Egypt MP hit with shoe after hosting Israeli ambassador
Controversial Egyptian MP Tawfiq Okasha was hit with a fellow parliamentarian's shoe as he entered the main hall of parliament on Sunday after meeting with the Israeli ambassador to Egypt.
"This is a message from Abdel Nasser," MP Kamal Ahmed reportedly shouted as he struck Okasha on the head with his shoe.
Ahmed was referring to late Egyptian President Gamal Abdel Nasser, who ruled Egypt from 1956 until his death in 1970, a staunch opponent of Israel and an advocate of pan-Arab nationalism.
"I would hit him again if I had the chance," Ahmed told The New Arab, "I wish I could have shot him."
"What I did was a message to Netanyahu and all the Zionists," he added.
According to state-run news agency MENA, the parliament session was adjourned for 10 minutes as the two lawmakers were ordered to leave.
Parliament Speaker Ali Abdel Aal also referred both MPs to an investigation.
Okasha, who is also a popular TV talk show host, has been engulfed in controversy since Wednesday, when he hosted Israeli ambassador Haim Koren for dinner at his house.
During the meeting, Okasha reportedly discussed several local and regional issues with the Israeli diplomat, including the Palestinian-Israeli conflict and the construction of the controversial Grand Ethiopian Renaissance Dam.
"[Okasha] proposed the meeting, at which he raised ideas of us helping Egypt in the areas of water, agriculture and education - to try to set up a number of schools with Israeli training," Koren told Reuters by telephone.
"I offered to work on putting this together, and that we meet again. I will soon be inviting him over to our place. He showed great courage. He knew he would be attacked, and nonetheless he stood firm on his convictions."
|[Okasha] proposed the meeting, at which he raised ideas of us helping Egypt in the areas of water, agriculture and education
- Ambassador Haim Koren
The dinner sparked outrage in local media and among other MPs, who had decided to form a special committee to investigate the controversial meeting.
The MPs opposed to Okasha's meeting with the Israeli diplomat are led by novelist Youssef al-Qaeed, a presidential appointee to the parliament, who described the meeting as "a crime against Egypt's new parliament and its MPs".
"This was the first time in the history of Egypt's relations with the Israeli enemy that Israel's ambassador went outside Cairo to meet with an MP in his home," he told reporters on Saturday.
"While each Egyptian MP represents the nation as a whole, the nation continues to consider Israel as Egypt's first enemy, as long as it abuses the rights of the Palestinians.”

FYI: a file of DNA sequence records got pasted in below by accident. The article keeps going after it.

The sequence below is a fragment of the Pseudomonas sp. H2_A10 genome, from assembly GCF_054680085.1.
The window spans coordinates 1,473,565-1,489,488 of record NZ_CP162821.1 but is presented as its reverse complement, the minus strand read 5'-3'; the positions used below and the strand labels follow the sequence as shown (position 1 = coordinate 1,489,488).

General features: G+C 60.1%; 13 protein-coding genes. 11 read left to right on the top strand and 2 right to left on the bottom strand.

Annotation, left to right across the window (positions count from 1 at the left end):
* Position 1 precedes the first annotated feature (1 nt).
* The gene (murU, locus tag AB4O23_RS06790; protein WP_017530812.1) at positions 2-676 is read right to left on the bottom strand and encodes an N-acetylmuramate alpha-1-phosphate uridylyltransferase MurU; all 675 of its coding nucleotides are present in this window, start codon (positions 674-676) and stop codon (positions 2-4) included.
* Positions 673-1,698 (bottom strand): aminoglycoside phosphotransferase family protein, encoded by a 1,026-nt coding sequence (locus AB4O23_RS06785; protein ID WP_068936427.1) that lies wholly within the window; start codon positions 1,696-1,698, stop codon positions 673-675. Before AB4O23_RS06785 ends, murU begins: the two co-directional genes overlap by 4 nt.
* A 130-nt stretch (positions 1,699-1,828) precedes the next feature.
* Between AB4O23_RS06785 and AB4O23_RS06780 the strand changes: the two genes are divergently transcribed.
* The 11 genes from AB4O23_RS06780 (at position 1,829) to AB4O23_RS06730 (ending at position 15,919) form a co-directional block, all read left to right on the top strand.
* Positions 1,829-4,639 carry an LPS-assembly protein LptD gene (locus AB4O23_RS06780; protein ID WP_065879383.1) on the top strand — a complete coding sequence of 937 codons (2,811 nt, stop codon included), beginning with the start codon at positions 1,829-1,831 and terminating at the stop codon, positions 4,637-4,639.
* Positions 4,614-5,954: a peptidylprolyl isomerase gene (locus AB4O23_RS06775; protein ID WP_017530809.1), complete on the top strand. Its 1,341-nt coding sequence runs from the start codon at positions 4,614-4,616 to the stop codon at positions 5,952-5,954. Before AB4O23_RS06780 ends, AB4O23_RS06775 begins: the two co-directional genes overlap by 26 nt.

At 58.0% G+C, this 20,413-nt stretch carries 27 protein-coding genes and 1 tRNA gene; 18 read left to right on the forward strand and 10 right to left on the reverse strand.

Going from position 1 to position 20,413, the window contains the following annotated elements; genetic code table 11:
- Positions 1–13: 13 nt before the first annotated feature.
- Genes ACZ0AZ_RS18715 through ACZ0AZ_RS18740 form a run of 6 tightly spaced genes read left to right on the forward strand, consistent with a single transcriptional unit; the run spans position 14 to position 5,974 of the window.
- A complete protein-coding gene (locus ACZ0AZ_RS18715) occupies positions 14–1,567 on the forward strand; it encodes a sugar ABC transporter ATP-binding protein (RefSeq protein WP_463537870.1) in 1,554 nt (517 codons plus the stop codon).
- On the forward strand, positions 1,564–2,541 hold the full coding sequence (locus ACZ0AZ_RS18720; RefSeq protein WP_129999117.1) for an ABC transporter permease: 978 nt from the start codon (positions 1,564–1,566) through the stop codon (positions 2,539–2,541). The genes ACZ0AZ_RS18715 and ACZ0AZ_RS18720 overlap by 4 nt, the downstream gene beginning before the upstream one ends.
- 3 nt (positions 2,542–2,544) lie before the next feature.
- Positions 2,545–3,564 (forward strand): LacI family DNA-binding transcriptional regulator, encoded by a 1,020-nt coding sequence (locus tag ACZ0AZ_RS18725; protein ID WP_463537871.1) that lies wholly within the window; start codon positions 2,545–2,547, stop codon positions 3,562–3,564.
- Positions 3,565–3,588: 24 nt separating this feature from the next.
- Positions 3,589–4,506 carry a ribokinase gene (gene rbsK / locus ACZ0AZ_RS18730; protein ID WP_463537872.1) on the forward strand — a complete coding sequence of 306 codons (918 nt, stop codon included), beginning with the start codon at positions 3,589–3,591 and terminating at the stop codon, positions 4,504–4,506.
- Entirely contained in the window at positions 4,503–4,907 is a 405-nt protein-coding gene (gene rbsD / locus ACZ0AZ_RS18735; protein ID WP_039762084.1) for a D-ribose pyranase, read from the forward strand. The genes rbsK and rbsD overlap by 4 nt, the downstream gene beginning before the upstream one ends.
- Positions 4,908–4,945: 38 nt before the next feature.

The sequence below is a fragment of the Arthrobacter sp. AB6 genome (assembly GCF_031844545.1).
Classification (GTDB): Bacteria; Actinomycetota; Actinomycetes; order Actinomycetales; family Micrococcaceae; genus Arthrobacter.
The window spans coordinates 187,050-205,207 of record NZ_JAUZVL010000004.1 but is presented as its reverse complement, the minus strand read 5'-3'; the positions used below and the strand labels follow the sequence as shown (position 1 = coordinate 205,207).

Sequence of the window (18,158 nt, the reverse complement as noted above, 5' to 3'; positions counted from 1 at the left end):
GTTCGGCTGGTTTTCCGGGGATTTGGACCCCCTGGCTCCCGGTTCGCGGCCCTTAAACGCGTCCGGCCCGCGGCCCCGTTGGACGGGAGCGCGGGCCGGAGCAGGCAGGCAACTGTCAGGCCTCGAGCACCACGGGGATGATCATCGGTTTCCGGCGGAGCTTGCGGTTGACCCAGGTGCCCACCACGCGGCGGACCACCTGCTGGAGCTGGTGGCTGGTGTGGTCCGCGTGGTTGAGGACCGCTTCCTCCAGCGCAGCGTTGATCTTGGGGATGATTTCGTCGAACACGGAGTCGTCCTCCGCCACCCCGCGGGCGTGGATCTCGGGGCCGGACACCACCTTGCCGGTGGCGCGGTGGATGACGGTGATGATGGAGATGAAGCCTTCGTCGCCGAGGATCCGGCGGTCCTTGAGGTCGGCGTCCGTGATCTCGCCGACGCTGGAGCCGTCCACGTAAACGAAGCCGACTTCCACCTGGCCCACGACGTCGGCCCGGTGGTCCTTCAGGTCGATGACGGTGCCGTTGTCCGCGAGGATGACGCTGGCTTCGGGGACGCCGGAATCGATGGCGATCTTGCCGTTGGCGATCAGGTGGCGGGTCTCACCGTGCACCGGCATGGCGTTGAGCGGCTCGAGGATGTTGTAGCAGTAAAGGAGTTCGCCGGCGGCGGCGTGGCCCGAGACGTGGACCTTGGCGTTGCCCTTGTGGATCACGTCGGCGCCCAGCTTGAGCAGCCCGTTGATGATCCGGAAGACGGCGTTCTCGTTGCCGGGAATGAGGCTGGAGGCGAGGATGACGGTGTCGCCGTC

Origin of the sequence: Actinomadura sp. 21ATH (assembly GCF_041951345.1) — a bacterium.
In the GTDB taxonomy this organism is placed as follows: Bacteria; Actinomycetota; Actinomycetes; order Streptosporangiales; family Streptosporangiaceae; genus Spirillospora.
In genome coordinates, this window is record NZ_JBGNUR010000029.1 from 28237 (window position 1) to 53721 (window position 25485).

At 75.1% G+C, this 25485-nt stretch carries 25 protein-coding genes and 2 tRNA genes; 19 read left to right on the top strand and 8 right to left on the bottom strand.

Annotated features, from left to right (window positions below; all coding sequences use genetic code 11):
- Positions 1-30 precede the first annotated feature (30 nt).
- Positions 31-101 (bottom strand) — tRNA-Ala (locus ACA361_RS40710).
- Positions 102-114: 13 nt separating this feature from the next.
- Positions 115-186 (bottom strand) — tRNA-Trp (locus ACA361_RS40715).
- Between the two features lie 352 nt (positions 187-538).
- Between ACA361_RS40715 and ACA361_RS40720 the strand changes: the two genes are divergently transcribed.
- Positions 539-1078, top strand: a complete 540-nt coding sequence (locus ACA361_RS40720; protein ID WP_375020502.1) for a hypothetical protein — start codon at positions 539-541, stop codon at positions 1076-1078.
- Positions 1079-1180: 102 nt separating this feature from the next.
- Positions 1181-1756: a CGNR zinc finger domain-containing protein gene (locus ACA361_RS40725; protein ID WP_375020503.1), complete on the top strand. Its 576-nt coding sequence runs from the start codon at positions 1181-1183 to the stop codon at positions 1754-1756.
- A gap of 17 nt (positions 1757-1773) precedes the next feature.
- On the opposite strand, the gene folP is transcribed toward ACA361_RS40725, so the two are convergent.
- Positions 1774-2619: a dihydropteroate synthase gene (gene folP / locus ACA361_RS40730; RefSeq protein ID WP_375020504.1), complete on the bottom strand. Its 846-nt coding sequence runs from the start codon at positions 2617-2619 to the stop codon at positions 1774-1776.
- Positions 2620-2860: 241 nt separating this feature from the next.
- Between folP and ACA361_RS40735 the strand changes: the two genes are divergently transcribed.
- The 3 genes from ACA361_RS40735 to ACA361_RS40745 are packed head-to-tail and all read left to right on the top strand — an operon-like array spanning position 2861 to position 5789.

According to a statement entitled "MPs against normalisation", scheduled to be delivered by the Social Justice parliamentary bloc during Sunday's session, the MPs were also appalled that Okasha had asked the Israeli ambassador to visit parliament.
|When an MP calls for the normalisation of relations [between Egypt and Israel], I consider it a betrayal of national security and the Palestinian question
- MP Ihab Radi
"MPs would rather set the building of Egypt's parliament on fire than have the Israeli ambassador visit it," the statement said.
MP Ihab Radi accused Okasha of breaching Egypt's national security and called on the parliament to revoke his membership.
"When an MP calls for the normalisation of relations [between Egypt and Israel], I consider it a betrayal of national security and the Palestinian question," he said.
On social media, many users criticised Okasha for hypocrisy, as he made his opposition to "an American-Zionist conspiracy to destablise Egypt" a hallmark of his one-man show on his Faraeen TV channel.
Pro-regime MP Mustafa Bakry described the meeting as a "disgrace", calling on the head of parliament to condemn the dinner date.
"Has Okasha forgotten about prisoners of war that were buried alive by the Zionists?" Bakry asked.
Okasha told local media before the opening of Sunday's session that he had done nothing wrong since Egypt enjoys full diplomatic relations with Israel.
On Saturday, Okasha said he had "full constitutional authority" to invite Israel's ambassador to his home.
"I know that such a move could represent an affront to the feelings of most Egyptians who still reject normalising relations with Israel," he said in a meeting with a limited number of parliamentary correspondents.
The controversial TV host also described the wide criticism he receieved as a "media show".
Many Egyptians, including workers' unions and professional syndicates, have rejected the normalisation of Egyptian-Israeli relations since Cairo and Tel-Aviv signed a peace treaty in 1979.